Let’s say you are hired to write a non-original screenplay. This could be an adaptation that you bring to the buyer or an adaptation the buyer is hiring you to write based on some existing intellectual property they have the rights to. Here’s what the WGA says:

LOWHIGH
B. Non-Original Screenplay, Including Treatment*67,802126,089
Installments for Employment:
Delivery of Treatment25,42438,759
Delivery of First Draft Screenplay30,51258,138
Delivery of Final Draft Screenplay11,86629,192
*data from the WGA’s 2020 schedule of minimums (THEATRICAL COMPENSATION (ARTICLE 13.A.1.a.))

In both instances, you could expect to make between $67,802 on the low end to $126,089 on the high end, paid out in similar installments to those outlined above for an original feature.

Screenwriter payment for an original screenplay without a treatment.

LOWHIGH
C. Original Screenplay, Excluding Treatment or Sale/Purchase of Original Screenplay*52,059106,571
Installments for Employment:
Delivery of First Draft Screenplay40,20577,518
Delivery of Final Draft Screenplay11,85429,053
*data from the WGA’s 2020 schedule of minimums (THEATRICAL COMPENSATION (ARTICLE 13.A.1.a.))

According to the WGA, if you sell an original feature screenplay without a treatment, like a spec script you write and then pitch and sell, you could expect to make somewhere between $52,059 on the low end and $106,571 on the high end

This money would theoretically be paid out in two installments (as shown above): once upon completion of the first draft, and once more when you turn in the final draft.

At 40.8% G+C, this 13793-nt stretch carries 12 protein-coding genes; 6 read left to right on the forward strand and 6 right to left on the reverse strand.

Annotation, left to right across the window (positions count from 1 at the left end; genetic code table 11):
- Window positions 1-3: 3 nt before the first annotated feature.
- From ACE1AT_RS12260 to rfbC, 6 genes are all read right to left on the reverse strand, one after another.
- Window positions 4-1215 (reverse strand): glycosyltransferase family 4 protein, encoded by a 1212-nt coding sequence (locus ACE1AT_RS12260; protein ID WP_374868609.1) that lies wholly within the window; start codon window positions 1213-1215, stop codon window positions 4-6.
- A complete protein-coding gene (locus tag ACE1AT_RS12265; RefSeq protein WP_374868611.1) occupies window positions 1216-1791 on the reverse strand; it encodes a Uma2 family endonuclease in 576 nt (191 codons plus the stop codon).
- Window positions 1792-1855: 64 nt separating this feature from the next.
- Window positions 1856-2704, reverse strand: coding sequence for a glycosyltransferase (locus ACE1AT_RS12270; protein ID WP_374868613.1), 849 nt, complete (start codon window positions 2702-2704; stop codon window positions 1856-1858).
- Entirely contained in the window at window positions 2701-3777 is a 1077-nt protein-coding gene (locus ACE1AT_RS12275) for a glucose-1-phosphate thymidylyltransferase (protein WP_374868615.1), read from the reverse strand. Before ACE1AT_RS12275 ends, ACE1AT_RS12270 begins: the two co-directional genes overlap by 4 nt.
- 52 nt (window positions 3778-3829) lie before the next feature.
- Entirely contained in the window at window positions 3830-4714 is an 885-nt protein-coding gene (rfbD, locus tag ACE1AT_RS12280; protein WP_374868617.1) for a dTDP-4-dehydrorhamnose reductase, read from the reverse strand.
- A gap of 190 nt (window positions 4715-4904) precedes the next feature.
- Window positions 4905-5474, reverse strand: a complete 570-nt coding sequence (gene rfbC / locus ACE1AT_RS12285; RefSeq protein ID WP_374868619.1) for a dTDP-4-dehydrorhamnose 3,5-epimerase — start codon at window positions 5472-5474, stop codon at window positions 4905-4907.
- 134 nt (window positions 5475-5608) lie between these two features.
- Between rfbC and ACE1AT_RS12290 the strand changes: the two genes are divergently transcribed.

For a non-original screenplay without a treatment.

The same rules above would apply for selling a non-original feature screenplay without a treatment, but the payments are lower. 

As a screenwriter selling a non-original screenplay without a treatment, you would make between $42,366 on the low end and $87,191 on the high end.

LOWHIGH
D. Non-Original Screenplay, Excluding Treatment or Sale/Purchase of Non-Original Screenplay*42,36687,191
Installments for Employment:
Delivery of First Draft Screenplay30,51258,138
Delivery of Final Draft Screenplay11,85429,053
*data from the WGA’s 2020 schedule of minimums (THEATRICAL COMPENSATION (ARTICLE 13.A.1.a.))

Do these guild-protected minimums get higher over time? 

Something to keep in mind: the current 2020 WGA schedule of minimums protects writers through May of 2023. This means that these minimums scale up every pay period. 

See here how if you sell an original screenplay as a member of the WGA after May of this year, you will actually be entitled to a higher minimum: between $79,432 on the low and $149,106 on the high end.

Compensation for Second Period Effective (5/2/21 – 5/1/22)LOWHIGH
A. Original Screenplay, Including Treatment*$79,432$149,106
*data from the WGA’s 2020 schedule of minimums (THEATRICAL COMPENSATION (ARTICLE 13.A.1.a.))

But if you manage to sell your screenplay as a WGA member between 5/22 and 5/23, you will be entitled to an even higher minimum of $81,815 on the low end and $153,579 on the high end. I guess it pays to wait, huh?

Compensation for Third Period Effective (5/2/22 – 5/1/23)LOWHIGH
A. Original Screenplay, Including Treatment*$81,815$153,579
*data from the WGA’s 2020 schedule of minimums (THEATRICAL COMPENSATION (ARTICLE 13.A.1.a.))

This incremental change is outlined by the WGA in the following: “Most minimums increase 1.5% in the first year of the contract, 3% in the second year and 3% in the third year.” There are caveats of course, so make sure you check in with the WGA for the most updated information.

Here are the three periods as a chart for comparison: 

Data from the WGA’s 2020 schedule of minimums (THEATRICAL COMPENSATION (ARTICLE 13.A.1.a.)